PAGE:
If I run task manager while the copy program is running, and set it's priority to low, and let Task Manager continue to run, the program works OK.

Running the same program or drag and drop from Windows desktop works OK on Windows XP X64, but not 32 bit Windows XP Pro.





Re: Visual C++ General Running out of resources

Ted.

ok I understand - if it is truly having problems even using drag and drop, then XP 32 may actually be hitting some sort of resource limitation as you've already seen. Not sure what can be done for this unfortunately, other than possibly contacting Microsoft PSS about this issue.



Re: Visual C++ General Running out of resources

Jeff Reid

XCOPY from dos console prompt does work in 32-bit XP. I plan on investigating this further.

I use this copy routine to backup / restore partitions, and wanted to retain short names and date/times stamps, which is why I wrote it. I've already got a workaround, leave task manager running and reduce priority in 32-bit XP, or just run it under XP X64. I have to run XP X64 in order to backup / restore the 32 bit XP parition, so doing one more partition while running under XP64 is ok.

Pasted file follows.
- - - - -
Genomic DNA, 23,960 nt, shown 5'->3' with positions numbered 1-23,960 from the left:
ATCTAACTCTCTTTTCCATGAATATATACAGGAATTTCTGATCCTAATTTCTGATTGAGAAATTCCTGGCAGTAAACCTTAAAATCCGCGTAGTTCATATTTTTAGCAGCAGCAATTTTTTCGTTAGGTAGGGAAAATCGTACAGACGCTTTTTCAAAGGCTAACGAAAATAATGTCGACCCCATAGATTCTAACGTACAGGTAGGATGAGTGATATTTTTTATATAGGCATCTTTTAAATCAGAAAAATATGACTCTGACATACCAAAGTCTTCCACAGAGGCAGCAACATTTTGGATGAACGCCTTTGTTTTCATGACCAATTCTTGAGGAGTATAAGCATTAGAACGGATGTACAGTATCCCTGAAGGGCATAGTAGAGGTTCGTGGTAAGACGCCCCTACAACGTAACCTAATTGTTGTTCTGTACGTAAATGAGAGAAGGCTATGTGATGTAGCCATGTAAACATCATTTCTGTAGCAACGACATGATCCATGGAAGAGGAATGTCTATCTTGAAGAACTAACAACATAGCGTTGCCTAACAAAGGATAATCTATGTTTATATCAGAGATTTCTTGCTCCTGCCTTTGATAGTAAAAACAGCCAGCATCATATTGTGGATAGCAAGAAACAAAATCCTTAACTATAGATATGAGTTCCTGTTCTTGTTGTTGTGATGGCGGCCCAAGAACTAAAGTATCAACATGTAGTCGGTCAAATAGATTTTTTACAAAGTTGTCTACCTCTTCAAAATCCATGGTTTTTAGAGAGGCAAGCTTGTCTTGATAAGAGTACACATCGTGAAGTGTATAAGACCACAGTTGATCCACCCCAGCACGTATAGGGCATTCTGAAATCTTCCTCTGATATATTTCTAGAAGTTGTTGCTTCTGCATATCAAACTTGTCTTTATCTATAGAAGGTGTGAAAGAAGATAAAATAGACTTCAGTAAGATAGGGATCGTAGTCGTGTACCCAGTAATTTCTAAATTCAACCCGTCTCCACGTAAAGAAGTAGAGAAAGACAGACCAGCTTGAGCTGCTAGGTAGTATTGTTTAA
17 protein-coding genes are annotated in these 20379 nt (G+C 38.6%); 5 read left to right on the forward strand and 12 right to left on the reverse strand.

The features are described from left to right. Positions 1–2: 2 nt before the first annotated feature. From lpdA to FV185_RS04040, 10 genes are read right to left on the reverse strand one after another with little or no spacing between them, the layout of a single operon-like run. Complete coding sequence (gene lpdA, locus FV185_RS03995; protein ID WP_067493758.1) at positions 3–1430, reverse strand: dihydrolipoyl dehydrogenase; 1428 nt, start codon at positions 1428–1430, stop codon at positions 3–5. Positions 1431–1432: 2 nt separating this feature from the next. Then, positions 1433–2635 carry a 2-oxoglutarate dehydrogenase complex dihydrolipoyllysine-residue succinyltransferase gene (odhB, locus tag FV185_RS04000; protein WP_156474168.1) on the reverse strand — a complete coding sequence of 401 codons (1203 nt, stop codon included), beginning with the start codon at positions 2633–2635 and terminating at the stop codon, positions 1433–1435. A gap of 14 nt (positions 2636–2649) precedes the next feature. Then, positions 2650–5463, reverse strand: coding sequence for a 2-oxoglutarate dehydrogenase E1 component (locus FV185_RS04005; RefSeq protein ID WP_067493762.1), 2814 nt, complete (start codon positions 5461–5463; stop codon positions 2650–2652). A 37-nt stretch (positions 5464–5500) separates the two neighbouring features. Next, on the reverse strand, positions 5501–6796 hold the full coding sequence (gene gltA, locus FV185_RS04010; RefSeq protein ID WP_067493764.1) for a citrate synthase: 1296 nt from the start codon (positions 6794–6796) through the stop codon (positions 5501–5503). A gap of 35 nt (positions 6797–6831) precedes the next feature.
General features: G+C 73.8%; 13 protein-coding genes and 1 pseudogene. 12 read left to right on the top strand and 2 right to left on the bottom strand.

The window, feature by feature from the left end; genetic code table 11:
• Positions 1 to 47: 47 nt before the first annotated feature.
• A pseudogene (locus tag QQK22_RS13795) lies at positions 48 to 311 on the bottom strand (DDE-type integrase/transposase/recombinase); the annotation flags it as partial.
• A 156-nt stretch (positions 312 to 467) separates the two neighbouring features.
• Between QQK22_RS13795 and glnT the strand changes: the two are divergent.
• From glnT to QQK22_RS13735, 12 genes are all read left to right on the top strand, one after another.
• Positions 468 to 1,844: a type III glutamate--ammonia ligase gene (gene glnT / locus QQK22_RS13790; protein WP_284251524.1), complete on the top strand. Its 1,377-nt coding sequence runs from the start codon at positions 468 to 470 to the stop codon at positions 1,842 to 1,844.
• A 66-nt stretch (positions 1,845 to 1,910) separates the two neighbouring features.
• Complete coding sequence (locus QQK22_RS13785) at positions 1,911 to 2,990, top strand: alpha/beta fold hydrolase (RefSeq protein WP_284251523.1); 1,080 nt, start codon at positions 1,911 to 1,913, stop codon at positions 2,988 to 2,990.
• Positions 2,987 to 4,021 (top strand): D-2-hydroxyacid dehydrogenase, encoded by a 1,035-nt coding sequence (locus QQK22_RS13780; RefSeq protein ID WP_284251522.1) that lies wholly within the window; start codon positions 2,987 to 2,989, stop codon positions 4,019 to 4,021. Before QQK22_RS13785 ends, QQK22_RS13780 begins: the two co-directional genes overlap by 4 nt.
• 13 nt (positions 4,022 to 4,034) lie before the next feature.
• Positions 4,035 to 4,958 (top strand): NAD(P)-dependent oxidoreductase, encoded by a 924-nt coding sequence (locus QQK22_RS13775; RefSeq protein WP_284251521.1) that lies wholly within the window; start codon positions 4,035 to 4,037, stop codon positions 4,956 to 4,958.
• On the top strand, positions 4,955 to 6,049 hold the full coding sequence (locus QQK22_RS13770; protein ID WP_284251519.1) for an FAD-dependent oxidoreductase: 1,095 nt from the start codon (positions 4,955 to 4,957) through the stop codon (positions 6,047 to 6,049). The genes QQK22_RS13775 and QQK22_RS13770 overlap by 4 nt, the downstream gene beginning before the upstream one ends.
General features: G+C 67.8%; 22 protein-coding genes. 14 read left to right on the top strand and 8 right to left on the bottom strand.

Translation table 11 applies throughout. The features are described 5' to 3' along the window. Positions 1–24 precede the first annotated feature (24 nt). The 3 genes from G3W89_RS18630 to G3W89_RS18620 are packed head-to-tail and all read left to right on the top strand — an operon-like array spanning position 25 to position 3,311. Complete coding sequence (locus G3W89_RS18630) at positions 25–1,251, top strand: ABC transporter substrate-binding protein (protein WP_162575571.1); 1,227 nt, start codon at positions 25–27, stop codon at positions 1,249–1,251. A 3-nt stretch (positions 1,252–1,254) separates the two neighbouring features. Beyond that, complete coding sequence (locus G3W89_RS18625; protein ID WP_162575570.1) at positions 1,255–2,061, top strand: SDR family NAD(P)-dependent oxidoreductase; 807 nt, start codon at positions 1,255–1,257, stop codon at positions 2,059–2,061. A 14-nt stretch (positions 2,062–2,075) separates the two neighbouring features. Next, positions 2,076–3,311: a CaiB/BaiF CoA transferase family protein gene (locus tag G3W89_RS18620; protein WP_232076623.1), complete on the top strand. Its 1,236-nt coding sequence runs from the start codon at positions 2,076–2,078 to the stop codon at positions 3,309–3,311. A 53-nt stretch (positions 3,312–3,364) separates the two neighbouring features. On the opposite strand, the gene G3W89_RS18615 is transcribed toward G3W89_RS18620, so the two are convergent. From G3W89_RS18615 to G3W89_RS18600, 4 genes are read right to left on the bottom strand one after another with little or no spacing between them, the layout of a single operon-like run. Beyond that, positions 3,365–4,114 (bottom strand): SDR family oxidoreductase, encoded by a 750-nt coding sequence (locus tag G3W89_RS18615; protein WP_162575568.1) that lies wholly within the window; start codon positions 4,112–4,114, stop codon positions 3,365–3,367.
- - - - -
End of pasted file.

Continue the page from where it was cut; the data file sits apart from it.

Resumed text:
The actual sequence I use is backup / compare / format / restore / compare to backup and defrag paritions. I'm using windiff for the compare, but may write my own compare to speed things up. Even with multiple hard drives, it still takes a while to backup that one large parition.





Re: Visual C++ General Running out of resources

markmo

I see this exact same problem on my machines with large hard disks when backing them up using Microsoft's ROBOCOPY tool. I'm backing up between 300mb and 450mb of data to a USB drive from my internal SATA or SCSI drives. The whole system becomes painfully slow when the failure is occuring and ROBOCOPY is reporting the error. It doesn't even seem to have to do with actual file copies, just the enumeration of that many files to see if they need to be copied (based on timestamps). I use XPSP2, 32bit. I have not found a working solution either.